In the United States, education secretary Betsy DeVos has long been a champion of alternatives to public schools, including homeschooling, vouchers and charter schools. In the wake of coronavirus-related school closures, she’s proposed “microgrants” that would go directly to families to supplement children’s education. If enacted, this would essentially constitute a federal homeschool voucher program, a big change in federal policy.

These “micro grants” are virtually identical to the “micro vouchers” proposed in the 1992 book Schools Out by Lewis Perelman. In that book, Perelman envisioned a day when schooling as we know it today would be replaced with on line learning opportunities that students could access for a fee. After demonstrating mastery on some concepts those students would be awarded a “merit badge” that would enable them to progress to a higher level course or fulfill some kind of credit.

I have deep ambivalence about the direction Betsy DeVos is headed. Clearly, providing these “micro grants” would accelerate the demise of the traditional brick and mortar school with students grouped by age cohorts with multi-aged “family” groupings. It would replace the lockstep curricula with one determined by the student’s interest. And most crucially, it would measure student’s learning using criterion referenced performance tests, like the ones used to attain a drivers license or the Advanced Placement tests, instead of norm referenced standardized tests like those used to “measure” school performance in virtually every state in the country. From my perspective these are all potentially positive outcomes.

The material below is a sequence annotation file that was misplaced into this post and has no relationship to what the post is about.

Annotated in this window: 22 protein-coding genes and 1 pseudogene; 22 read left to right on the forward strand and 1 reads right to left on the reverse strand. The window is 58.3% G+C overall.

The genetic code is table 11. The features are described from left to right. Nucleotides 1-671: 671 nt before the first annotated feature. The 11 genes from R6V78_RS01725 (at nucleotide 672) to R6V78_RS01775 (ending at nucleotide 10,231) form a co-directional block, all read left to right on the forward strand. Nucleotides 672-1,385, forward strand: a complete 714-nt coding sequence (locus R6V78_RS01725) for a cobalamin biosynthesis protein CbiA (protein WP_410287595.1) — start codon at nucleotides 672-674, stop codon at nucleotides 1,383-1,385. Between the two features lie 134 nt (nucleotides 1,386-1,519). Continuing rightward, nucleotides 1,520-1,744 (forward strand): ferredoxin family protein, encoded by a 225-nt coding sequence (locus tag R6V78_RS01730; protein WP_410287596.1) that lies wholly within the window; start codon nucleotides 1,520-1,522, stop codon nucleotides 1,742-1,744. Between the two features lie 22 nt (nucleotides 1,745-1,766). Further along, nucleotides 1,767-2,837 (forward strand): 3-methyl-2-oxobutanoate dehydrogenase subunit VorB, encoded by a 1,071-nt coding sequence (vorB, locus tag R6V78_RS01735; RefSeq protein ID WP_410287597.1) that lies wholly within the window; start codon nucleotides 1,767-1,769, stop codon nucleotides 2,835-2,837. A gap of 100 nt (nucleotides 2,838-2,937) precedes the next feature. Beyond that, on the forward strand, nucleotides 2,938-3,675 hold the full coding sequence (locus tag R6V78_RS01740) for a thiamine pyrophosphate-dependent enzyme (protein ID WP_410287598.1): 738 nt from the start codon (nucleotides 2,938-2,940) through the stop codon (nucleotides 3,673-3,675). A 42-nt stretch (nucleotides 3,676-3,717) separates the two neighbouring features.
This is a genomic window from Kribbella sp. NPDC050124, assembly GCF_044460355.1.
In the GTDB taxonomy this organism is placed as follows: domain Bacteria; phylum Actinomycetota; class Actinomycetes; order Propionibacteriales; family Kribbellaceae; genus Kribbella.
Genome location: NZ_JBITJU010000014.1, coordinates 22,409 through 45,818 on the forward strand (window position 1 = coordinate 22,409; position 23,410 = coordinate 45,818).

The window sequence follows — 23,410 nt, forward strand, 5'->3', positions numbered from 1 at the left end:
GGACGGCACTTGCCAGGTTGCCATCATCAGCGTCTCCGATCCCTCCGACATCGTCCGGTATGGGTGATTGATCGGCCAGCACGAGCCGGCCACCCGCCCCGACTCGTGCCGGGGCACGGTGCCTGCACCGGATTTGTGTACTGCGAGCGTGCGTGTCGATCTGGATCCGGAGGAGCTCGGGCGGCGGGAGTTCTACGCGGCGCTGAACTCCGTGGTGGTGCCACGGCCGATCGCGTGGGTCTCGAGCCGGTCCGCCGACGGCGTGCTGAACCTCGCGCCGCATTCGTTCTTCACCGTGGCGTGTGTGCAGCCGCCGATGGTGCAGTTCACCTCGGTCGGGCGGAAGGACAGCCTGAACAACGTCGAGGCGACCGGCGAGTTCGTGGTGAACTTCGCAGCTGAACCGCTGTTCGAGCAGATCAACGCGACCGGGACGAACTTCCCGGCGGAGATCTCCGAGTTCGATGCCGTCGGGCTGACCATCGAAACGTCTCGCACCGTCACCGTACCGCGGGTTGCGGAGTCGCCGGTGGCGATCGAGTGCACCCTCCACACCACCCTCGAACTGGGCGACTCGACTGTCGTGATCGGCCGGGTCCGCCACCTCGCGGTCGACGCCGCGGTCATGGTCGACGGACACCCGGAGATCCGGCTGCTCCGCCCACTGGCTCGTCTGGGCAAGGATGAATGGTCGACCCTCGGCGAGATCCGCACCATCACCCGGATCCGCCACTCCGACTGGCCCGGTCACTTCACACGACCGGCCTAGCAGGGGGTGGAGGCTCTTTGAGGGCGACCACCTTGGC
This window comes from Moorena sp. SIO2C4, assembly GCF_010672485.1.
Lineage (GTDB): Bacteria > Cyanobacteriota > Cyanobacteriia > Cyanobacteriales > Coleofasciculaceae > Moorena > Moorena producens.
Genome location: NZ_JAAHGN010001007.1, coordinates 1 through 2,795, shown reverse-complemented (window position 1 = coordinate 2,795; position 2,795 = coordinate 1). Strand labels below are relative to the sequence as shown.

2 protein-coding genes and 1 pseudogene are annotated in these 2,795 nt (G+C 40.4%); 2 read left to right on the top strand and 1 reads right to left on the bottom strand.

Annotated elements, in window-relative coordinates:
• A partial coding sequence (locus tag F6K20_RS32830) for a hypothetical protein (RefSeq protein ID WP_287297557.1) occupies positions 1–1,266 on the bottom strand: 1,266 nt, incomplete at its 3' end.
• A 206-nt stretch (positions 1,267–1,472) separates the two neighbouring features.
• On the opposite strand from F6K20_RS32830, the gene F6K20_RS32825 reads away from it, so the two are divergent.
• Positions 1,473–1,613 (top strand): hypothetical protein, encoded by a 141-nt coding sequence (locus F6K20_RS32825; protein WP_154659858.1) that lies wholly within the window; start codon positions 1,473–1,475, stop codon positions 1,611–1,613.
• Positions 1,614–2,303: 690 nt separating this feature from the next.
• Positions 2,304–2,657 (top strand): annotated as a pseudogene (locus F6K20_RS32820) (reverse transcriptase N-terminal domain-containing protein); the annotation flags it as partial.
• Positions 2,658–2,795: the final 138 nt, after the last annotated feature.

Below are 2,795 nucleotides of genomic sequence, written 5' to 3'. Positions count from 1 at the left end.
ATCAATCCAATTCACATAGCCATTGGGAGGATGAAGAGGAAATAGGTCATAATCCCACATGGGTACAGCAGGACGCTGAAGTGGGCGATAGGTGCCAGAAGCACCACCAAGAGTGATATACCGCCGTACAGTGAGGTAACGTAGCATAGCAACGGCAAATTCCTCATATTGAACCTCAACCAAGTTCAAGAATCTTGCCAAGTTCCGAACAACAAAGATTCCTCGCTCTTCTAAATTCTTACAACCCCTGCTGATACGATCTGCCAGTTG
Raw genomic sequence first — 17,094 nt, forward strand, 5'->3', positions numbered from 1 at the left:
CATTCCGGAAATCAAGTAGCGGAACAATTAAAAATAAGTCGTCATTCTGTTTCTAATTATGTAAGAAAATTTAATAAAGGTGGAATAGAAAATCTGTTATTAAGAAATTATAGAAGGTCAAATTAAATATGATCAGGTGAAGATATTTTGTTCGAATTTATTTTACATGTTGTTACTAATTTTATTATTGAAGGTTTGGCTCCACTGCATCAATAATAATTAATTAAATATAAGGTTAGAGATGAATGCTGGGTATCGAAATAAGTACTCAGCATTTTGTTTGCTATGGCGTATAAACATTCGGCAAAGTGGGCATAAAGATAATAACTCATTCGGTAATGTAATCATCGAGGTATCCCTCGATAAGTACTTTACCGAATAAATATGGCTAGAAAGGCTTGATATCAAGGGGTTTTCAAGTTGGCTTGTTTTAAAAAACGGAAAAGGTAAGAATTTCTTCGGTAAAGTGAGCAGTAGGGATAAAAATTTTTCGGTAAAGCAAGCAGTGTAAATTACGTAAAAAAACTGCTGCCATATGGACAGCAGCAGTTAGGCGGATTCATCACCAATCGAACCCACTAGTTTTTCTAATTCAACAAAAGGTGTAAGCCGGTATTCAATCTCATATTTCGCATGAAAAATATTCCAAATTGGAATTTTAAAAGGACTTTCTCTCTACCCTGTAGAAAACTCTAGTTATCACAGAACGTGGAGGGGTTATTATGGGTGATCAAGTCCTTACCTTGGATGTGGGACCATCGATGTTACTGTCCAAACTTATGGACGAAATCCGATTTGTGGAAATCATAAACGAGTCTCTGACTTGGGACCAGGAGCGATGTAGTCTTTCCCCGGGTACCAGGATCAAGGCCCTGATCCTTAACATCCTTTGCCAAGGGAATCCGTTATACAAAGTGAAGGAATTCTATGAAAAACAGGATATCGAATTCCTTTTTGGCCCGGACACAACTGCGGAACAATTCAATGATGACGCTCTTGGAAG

But it is clear to me that if the federal government offered “micro vouchers” to parents, it will lead to more disparity in educational opportunity, break down the wall between church and state, and destroy the unifying role public education is ideally suited to play.